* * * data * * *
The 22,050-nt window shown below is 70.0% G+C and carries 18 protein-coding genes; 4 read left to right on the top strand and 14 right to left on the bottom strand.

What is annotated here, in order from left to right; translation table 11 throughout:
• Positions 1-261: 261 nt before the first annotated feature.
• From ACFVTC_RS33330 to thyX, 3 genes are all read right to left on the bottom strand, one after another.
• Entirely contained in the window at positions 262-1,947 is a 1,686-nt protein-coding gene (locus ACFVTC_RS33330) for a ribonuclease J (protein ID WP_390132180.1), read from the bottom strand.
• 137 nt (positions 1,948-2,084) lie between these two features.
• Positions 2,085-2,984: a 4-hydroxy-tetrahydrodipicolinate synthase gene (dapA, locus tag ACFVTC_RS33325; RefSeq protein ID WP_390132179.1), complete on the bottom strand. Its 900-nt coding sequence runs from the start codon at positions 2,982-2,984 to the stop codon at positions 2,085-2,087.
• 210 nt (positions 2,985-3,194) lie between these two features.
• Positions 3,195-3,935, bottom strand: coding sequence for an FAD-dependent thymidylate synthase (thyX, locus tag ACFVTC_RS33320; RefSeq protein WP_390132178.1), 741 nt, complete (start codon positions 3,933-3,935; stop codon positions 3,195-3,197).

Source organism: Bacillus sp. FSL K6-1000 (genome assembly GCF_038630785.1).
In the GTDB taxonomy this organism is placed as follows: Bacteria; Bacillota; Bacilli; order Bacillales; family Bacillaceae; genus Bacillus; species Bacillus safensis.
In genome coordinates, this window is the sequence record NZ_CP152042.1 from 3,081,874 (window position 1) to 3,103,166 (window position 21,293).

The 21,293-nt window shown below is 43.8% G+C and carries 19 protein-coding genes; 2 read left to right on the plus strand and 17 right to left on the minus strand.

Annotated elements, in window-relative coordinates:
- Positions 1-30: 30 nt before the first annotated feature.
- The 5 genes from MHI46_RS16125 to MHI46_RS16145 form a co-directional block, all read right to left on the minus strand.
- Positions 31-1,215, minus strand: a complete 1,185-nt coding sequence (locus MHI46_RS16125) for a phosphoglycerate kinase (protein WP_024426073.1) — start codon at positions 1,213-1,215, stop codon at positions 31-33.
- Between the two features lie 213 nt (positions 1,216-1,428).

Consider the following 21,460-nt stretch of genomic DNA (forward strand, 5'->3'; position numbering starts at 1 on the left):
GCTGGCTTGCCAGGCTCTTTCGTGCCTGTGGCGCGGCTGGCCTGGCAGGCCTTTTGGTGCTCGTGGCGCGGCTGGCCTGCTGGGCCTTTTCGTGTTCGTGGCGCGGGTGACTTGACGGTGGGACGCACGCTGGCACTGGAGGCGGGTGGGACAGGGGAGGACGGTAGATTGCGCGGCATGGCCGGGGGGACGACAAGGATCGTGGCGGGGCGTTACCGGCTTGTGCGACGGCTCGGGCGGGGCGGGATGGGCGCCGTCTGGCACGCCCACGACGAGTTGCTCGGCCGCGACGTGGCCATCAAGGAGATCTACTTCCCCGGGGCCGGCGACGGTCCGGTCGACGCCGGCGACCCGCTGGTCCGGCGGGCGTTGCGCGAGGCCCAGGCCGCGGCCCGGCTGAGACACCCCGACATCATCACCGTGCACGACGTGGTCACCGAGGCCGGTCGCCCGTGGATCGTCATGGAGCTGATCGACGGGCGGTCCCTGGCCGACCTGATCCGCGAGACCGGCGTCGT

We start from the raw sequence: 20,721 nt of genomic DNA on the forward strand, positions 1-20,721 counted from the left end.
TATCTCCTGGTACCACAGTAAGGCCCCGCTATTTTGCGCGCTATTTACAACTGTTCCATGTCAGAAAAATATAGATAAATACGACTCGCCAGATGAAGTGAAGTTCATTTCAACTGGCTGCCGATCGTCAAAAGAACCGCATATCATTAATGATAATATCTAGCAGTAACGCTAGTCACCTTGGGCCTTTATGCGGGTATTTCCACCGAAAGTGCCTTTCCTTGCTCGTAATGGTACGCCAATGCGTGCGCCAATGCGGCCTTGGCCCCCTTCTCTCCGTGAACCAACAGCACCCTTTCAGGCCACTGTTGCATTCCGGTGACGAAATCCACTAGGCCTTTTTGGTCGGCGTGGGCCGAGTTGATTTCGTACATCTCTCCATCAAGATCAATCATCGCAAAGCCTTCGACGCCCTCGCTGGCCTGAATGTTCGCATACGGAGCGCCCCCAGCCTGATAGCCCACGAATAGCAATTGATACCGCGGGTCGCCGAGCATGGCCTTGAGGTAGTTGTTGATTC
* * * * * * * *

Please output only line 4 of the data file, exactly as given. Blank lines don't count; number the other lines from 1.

• From ACFVTC_RS33330 to thyX, 3 genes are all read right to left on the bottom strand, one after another.